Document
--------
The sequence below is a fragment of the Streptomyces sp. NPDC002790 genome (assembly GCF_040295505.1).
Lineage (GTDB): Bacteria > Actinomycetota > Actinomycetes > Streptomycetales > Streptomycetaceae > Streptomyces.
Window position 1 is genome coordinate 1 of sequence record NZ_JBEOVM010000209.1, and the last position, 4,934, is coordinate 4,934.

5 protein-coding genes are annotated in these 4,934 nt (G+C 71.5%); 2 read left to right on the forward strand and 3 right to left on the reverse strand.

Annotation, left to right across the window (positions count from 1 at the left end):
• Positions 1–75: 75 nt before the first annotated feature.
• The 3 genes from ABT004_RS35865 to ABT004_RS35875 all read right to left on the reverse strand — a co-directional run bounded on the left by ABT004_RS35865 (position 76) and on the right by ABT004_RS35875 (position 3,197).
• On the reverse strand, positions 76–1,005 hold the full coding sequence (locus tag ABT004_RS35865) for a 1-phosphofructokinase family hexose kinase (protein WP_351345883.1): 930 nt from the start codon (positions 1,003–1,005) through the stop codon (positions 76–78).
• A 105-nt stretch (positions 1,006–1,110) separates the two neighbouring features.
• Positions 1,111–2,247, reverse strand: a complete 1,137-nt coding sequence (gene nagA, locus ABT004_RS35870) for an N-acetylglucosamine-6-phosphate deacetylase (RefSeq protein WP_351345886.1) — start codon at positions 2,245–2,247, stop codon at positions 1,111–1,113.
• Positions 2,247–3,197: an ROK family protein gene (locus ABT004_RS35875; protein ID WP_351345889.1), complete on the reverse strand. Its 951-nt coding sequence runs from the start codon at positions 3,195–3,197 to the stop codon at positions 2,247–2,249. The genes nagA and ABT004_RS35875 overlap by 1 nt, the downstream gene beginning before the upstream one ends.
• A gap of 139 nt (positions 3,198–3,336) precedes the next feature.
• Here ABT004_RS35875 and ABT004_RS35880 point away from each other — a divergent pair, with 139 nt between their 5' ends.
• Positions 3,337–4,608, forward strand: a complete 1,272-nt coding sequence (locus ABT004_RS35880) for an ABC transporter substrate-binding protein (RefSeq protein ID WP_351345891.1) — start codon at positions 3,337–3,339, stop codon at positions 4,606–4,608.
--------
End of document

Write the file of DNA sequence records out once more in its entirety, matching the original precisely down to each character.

The sequence below is a fragment of the Streptomyces sp. NPDC002790 genome (assembly GCF_040295505.1).
Lineage (GTDB): Bacteria > Actinomycetota > Actinomycetes > Streptomycetales > Streptomycetaceae > Streptomyces.
Window position 1 is genome coordinate 1 of sequence record NZ_JBEOVM010000209.1, and the last position, 4,934, is coordinate 4,934.

5 protein-coding genes are annotated in these 4,934 nt (G+C 71.5%); 2 read left to right on the forward strand and 3 right to left on the reverse strand.

Annotation, left to right across the window (positions count from 1 at the left end):
• Positions 1–75: 75 nt before the first annotated feature.
• The 3 genes from ABT004_RS35865 to ABT004_RS35875 all read right to left on the reverse strand — a co-directional run bounded on the left by ABT004_RS35865 (position 76) and on the right by ABT004_RS35875 (position 3,197).
• On the reverse strand, positions 76–1,005 hold the full coding sequence (locus tag ABT004_RS35865) for a 1-phosphofructokinase family hexose kinase (protein WP_351345883.1): 930 nt from the start codon (positions 1,003–1,005) through the stop codon (positions 76–78).
• A 105-nt stretch (positions 1,006–1,110) separates the two neighbouring features.
• Positions 1,111–2,247, reverse strand: a complete 1,137-nt coding sequence (gene nagA, locus ABT004_RS35870) for an N-acetylglucosamine-6-phosphate deacetylase (RefSeq protein WP_351345886.1) — start codon at positions 2,245–2,247, stop codon at positions 1,111–1,113.
• Positions 2,247–3,197: an ROK family protein gene (locus ABT004_RS35875; protein ID WP_351345889.1), complete on the reverse strand. Its 951-nt coding sequence runs from the start codon at positions 3,195–3,197 to the stop codon at positions 2,247–2,249. The genes nagA and ABT004_RS35875 overlap by 1 nt, the downstream gene beginning before the upstream one ends.
• A gap of 139 nt (positions 3,198–3,336) precedes the next feature.
• Here ABT004_RS35875 and ABT004_RS35880 point away from each other — a divergent pair, with 139 nt between their 5' ends.
• Positions 3,337–4,608, forward strand: a complete 1,272-nt coding sequence (locus ABT004_RS35880) for an ABC transporter substrate-binding protein (RefSeq protein ID WP_351345891.1) — start codon at positions 3,337–3,339, stop codon at positions 4,606–4,608.